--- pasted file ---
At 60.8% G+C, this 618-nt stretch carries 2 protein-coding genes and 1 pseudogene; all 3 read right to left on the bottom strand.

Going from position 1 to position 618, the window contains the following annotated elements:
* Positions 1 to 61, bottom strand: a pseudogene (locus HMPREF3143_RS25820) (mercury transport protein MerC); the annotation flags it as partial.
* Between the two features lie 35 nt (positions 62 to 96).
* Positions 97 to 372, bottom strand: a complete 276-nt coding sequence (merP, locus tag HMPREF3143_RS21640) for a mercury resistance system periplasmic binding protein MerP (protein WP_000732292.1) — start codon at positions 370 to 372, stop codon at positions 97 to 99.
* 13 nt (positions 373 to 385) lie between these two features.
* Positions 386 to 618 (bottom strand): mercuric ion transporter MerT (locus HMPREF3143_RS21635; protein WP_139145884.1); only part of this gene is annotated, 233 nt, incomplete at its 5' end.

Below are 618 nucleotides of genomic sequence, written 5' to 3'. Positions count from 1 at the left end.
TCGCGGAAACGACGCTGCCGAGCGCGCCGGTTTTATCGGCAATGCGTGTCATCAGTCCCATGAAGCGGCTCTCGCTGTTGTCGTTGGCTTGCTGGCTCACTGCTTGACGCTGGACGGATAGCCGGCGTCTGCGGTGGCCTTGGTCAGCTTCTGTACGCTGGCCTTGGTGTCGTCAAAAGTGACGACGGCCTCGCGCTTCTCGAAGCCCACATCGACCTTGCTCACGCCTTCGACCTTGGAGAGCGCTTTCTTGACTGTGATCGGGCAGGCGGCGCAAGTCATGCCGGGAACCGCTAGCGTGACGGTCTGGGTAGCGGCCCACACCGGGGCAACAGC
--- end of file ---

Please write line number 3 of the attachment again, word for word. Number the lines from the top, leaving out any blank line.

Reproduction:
* Positions 1 to 61, bottom strand: a pseudogene (locus HMPREF3143_RS25820) (mercury transport protein MerC); the annotation flags it as partial.